Kenseth's team mate Kyle Busch had also been for a harmless spin of his own on lap 6. Despite coming off a high after sweeping Texas last week, Busch approached Kansas with trepidation as it's always been a bogey track for him that he simply can't seem to get to grips with, especially since the recent repaving project has made it super-smooth.

"Running third doing fine, car a little tight and you spin out. Don't know what to do with that and then we're back in traffic all day," he said of that early setback. "Traffic is way worse. Just trying to get back up to the front and making some gains, but car just snaps out from you every corner."

The #18 did the same again on lap 103, and this time with devastating consequences: not only did Busch take a hard impact into the wall at turn 4, but then the car slid down the banking and collected the speeding #22 Penske Racing car despite Joey Logano's best attempts at avoidance. Both cars were absolutely wrecked by the impact.

"I watched the #18 and he was spinning out, and I saw it the whole time," recalled Logano afterwards. "It looked like he was going to stay up there because he kind of slapped the wall with the right side after he hit it the first time, so I'm like, 'All right, I'm gonna gun it and get by him [down] here.' And as soon as I committed to that, I saw him start coming back down."

Coming on top of the serious penalties and suspensions dolled out to the Penske team mid-week for rules transgressions at Texas, it's been a depressing week for the team. Logano himself has plummeted to 20th position in the Sprint Cup standings after the events of the last seven days.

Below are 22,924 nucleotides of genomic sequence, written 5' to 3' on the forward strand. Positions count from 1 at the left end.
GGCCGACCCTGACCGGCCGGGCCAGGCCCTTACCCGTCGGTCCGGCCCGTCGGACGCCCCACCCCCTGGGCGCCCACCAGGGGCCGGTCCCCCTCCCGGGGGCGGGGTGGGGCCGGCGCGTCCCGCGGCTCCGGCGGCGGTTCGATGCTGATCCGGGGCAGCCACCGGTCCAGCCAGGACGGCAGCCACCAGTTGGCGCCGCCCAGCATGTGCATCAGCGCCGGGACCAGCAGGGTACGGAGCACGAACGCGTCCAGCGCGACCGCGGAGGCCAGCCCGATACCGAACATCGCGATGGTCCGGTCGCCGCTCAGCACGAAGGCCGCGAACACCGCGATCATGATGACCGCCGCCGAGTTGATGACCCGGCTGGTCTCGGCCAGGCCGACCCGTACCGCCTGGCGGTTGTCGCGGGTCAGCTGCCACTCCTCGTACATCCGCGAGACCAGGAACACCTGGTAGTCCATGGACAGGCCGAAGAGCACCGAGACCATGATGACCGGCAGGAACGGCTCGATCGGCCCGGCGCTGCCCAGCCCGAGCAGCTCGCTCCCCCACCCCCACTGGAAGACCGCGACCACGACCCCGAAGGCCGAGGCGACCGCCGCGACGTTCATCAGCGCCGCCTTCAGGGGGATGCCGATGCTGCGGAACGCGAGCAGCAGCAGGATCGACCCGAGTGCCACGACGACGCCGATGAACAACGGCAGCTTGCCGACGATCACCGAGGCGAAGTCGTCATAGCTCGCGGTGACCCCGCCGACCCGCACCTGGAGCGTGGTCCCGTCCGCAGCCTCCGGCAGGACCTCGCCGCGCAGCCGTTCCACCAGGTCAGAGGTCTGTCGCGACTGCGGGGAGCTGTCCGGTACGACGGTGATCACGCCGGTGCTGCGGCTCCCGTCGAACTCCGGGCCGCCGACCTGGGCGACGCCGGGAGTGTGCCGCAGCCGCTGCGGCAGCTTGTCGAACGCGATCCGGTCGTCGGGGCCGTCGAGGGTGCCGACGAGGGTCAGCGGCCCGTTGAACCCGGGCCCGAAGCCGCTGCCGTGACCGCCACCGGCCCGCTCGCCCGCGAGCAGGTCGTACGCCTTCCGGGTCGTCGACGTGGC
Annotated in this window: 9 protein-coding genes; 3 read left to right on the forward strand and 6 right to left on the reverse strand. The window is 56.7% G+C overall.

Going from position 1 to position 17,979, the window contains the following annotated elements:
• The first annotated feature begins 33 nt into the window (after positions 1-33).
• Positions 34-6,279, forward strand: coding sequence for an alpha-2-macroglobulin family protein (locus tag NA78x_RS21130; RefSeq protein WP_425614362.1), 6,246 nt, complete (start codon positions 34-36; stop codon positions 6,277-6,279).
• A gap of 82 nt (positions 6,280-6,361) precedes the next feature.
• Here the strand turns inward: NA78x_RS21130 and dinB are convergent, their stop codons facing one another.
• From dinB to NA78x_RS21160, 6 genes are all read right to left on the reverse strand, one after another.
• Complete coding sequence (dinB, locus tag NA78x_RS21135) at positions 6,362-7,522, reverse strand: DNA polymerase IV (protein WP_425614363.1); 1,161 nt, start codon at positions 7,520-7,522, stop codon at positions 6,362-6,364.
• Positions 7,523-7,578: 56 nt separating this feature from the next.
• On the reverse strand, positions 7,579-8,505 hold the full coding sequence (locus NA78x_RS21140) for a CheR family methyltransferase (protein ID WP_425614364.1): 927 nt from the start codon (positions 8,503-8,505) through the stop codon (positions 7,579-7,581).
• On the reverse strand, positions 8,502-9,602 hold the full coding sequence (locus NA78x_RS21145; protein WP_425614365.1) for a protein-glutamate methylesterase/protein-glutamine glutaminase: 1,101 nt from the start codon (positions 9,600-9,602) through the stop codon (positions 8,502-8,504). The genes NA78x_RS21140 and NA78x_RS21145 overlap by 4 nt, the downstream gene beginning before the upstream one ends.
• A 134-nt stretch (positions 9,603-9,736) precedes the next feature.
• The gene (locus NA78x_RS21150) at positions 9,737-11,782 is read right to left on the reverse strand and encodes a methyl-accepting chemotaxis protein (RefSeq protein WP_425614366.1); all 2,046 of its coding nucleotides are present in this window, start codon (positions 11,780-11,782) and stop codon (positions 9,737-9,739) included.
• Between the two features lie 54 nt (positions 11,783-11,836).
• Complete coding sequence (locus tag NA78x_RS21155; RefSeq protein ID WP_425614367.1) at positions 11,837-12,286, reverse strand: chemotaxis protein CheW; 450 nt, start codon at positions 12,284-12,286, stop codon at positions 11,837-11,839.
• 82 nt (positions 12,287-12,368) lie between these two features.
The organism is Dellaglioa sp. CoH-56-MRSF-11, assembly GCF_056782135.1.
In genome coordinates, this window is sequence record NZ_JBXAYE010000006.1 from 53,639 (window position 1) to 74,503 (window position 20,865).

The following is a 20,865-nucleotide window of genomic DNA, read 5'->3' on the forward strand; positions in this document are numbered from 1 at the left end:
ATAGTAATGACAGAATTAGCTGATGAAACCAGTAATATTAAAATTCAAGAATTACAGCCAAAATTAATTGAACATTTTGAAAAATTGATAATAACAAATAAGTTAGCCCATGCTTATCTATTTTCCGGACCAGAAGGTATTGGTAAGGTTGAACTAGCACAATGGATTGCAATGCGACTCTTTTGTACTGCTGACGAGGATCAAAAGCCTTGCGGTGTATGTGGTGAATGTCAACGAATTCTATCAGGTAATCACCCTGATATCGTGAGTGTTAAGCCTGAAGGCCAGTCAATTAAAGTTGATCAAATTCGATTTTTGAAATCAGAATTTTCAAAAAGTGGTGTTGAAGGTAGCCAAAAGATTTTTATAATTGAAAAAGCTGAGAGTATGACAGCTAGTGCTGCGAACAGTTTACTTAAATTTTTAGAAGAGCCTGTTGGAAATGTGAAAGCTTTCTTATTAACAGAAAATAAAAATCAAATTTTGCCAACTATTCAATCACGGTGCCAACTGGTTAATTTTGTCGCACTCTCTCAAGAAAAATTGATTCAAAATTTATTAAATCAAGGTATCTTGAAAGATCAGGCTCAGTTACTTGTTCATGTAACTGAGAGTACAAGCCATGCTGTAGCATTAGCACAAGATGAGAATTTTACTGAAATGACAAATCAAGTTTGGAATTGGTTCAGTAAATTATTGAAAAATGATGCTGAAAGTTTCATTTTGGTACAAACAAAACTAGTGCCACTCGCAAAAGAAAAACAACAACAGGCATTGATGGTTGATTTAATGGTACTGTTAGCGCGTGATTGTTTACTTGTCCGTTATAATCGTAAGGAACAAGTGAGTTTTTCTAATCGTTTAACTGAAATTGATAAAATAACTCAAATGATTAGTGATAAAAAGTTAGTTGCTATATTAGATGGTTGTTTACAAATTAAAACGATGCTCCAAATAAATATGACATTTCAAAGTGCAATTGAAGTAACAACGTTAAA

"We weren't gonna gain many points this weekend, but we were gonna try to rally for the best possible finish we could get out of it, but it's not good for us," Logano admitted.

The departure of one of his JGR team mates from the race also seemed to sap some of Kenseth's early dominance, as divergent race strategies saw the #20 losing the lead of the race at the restart to Martin Truex Jr. Jimmie Johnson and then Carl Edwards, Kenseth's old team mate at Roush Fenway Racing, subsequently perked up and took over the lead for a spell, but it was surely when Edwards handed off the race lead to his rookie team mate Ricky Stenhouse Jr. that Kenseth got fired up again. Stenhouse was at the wheel of the #17 car that had been Kenseth's home for the better part of a decade: getting back in front was now a point of principle!

Before he could do so there was cautions for Kenseth's sole remaining JGR team mate Brian Vickers (sitting in for Denny Hamlin) spinning in turn 2 on lap 174, and a multi-car accident on lap 182 that wrecked Sam Hornish Jr. Casey Mears and also caught up Marcos Ambrose, Danica Patrick and David Gilliland.